SAIS, 'Newsweek' to co-host forum on national
Newsweek will co-host a national security forum,
"How Presidential Campaign Politics in 2004 Are Shaping the
Global and Domestic Security Debate," at 5 p.m. on
Wednesday, Feb. 4.
Participants include Bob Graham, D-Fla., chairman of
the Senate Select Committee on Intelligence from May 2001
to January 2003; Porter Goss, R-Fla., chairman of the House
Permanent Select Committee on Intelligence; Michael
Isikoff, Newsweek investigative correspondent; Francis
Fukuyama, SAIS dean of faculty and Bernard L. Schwartz
Professor of International Political Economy; Daniel
Klaidman, Newsweek Washington bureau chief; and Jessica
Einhorn, dean of SAIS.
A reception at 4 p.m. will precede the event, which
will take place in the Nitze Building's Kenney Auditorium.
Seating is limited and will be on a first-come,
first-served basis. Non-SAIS affiliates must R.S.V.P. to
Roger Wilkins is speaker for MLK Jr. convocation at
Roger Wilkins will be the keynote speaker at
Homewood's annual Martin Luther King Jr. Convocation, which
will be held at 6 p.m. on Monday, Feb. 9, in Levering's
Wilkins, the Clarence J. Robinson Professor of History
and American Culture at George Mason University, has
written for both The New York Times and The
Washington Post, where he shared in the paper's
Pulitzer Prize honors in 1972 for its Watergate coverage.
He is the author of A Man's Life: An Autobiography and
Jefferson's Pillow: The Founding Fathers and the
Dilemma of Black Patriotism.
Wilkins also has been an active public servant, having
served as assistant attorney general under Lyndon B.
Johnson and as chair of the board of trustees of the Africa
America Institute. He is an appointed member of the board
of education in the District of Columbia, a member of the
board of the NAACP Legal Defense Fund and past chairman of
the Pulitzer Prize Board.
Wilkins' lecture is sponsored by the
Office of Multicultural Student Affairs. He will be the
first guest speaker for Black History Month, organized by
the Black Student Union; for other events, see
Calendar, this issue.
Lockheed Martin to support WSE fair for
The Whiting School
of Engineering has announced that Lockheed Martin Corp.
will sponsor its annual HeadsUP "What Is Engineering?"
Fair. The fair, to be held on Friday, Feb. 6, is one of the
only local venues at which high-school juniors and seniors
interested in engineering and bioscience can research
career opportunities and network with representatives from
local engineering, bioscience and technology firms to learn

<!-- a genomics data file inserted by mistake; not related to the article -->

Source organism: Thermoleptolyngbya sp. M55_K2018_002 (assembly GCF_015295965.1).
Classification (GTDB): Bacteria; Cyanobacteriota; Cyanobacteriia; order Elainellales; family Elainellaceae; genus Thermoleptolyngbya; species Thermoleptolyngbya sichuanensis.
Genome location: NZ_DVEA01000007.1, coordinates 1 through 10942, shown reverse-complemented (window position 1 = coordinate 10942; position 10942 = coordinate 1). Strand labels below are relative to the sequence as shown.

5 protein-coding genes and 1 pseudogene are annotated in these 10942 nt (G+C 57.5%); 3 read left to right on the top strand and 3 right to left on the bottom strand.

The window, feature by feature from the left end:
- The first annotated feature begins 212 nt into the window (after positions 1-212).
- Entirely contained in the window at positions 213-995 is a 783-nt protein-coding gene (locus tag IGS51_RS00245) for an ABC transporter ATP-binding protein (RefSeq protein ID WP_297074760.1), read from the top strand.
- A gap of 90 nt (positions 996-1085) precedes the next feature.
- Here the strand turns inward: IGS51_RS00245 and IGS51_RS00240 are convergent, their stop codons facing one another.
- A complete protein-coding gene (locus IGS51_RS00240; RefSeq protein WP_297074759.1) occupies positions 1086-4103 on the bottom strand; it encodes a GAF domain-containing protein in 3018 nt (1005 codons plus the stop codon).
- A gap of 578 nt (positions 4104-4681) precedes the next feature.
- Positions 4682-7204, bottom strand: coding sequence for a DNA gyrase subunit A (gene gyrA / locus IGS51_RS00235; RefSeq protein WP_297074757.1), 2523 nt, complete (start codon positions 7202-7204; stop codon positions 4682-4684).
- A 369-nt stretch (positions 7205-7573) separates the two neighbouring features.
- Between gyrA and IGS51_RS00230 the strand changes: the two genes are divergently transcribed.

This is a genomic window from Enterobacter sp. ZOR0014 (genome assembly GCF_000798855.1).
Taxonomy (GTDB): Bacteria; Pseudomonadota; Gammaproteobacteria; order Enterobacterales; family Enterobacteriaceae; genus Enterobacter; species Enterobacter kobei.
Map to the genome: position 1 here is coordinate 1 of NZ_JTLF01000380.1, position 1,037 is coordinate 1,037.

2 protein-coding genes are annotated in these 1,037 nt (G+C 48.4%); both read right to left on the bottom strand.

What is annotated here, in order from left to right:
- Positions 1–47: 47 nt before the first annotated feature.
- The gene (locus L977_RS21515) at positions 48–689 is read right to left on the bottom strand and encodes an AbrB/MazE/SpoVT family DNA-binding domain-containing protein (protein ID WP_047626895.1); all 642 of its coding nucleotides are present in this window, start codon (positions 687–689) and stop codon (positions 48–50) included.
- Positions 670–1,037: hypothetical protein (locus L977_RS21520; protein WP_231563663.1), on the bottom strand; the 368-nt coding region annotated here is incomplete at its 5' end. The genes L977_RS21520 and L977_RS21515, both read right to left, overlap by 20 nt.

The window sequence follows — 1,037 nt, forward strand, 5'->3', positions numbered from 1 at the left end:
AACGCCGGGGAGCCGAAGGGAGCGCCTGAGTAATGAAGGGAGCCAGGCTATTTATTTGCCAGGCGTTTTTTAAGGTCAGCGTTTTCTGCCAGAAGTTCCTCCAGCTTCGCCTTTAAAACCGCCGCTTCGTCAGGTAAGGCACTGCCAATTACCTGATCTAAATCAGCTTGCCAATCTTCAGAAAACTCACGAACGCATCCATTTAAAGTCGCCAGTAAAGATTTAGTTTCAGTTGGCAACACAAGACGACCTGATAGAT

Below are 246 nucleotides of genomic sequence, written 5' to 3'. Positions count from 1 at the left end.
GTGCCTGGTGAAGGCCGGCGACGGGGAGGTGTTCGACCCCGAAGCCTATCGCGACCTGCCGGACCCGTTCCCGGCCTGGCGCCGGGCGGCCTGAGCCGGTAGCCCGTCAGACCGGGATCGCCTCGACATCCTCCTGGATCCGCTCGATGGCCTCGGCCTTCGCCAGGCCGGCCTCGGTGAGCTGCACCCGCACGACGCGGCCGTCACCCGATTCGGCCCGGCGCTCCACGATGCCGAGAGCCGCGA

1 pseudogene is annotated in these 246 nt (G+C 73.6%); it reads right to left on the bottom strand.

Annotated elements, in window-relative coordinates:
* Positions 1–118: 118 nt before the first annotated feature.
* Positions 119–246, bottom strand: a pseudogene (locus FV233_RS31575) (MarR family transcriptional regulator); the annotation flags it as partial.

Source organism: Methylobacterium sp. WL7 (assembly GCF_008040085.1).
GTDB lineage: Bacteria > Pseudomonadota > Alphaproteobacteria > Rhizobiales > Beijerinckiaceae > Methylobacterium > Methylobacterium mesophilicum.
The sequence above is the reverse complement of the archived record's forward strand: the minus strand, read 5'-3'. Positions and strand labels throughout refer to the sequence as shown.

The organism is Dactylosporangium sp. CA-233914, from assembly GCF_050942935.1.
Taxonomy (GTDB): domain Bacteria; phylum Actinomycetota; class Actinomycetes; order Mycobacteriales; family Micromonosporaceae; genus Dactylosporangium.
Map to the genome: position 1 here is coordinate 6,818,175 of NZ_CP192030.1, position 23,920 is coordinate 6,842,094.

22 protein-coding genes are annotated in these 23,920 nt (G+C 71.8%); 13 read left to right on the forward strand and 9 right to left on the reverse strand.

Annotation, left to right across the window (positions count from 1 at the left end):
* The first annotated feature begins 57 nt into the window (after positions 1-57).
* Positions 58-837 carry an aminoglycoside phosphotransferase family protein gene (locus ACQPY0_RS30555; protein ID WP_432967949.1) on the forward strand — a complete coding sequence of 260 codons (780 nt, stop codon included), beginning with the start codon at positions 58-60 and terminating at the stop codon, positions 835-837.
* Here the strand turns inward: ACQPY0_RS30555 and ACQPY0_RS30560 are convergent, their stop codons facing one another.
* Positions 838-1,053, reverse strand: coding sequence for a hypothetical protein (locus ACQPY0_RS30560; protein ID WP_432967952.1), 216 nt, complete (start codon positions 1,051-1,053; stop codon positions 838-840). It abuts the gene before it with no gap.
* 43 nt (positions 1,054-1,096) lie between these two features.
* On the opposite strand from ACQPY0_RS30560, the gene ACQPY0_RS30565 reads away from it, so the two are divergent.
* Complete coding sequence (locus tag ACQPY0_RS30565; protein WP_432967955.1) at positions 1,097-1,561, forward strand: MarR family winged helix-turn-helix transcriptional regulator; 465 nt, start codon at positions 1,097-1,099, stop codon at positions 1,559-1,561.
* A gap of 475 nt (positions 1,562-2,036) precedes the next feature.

how integral these disciplines are to our society.
JHU HeadsUP director Richard Scott applauded the
company for making a grassroots commitment to nurturing the
area's future workforce. "By joining forces with Johns
Hopkins University and HeadsUP to promote this fair,
Lockheed Martin is contributing to the education of our
youth in a very approachable, hands-on way," Scott said.
"What these students take away from this fair will have a
direct impact on their academic and career choices."
During the fair, students will have the opportunity to
learn more about what each participating company does, sign
up for the HeadsUP seven-week summer engineering program
and apply for summer internships.
The event will be held from 3 to 7 p.m. at the Johns
Hopkins Montgomery County Campus. For more information, go
http://headsup.jhu.edu or call 301-294-7170.
Heartfest 2004 raises $100,000 for preventive
Despite wintry conditions, approximately 1,500 guests
gathered at Martin's West for Heartfest 2004, an evening of
heart-healthy gourmet dining, dancing and consumer
education to benefit
Johns Hopkins Ciccarone Preventive Cardiology Center.
The event, which featured actress Valerie Harper and
honored NIH director Elias Zerhouni and community advocate
Lou Grasmick, raised $100,000.
JHU prof honored for turning around Ecuador's
In the late 1990s Ecuador's economy and its currency,
the sucre, collapsed. At the end of 1998, the sucre traded
at 6,825 per dollar, and by the first week in January the
sucre-dollar rate soared to 28,000. Ecuador called in
Hopkins currency doctor Steve H. Hanke, who became an
adviser to the minister of finance. Hanke recommended
replacing the sucre with the U.S. dollar, which Ecuador did
on March 13, 2000. That switch turned around the collapsing
Hanke was in Quito last week to receive Ekos
magazine's Outstanding Achievement Award for his
"contributions in applied economics, currency reform and
dollarization." He also was honored by the Universidad del
Azuay in Cuenca, where he was named Professor Asociado.
New Digital Video Services available to all Hopkins
Beginning this week, the video production services
Television at Homewood have become a new unit called
Digital Video Services. DVS is available to provide
professional quality video and media production services to
any entity within the Johns Hopkins Institutions. DVS can
record seminars and lectures, and can provide video
editing, digital video compression, tape duplication and
videoconferencing. To contact DVS, call Deirdre Hammer at
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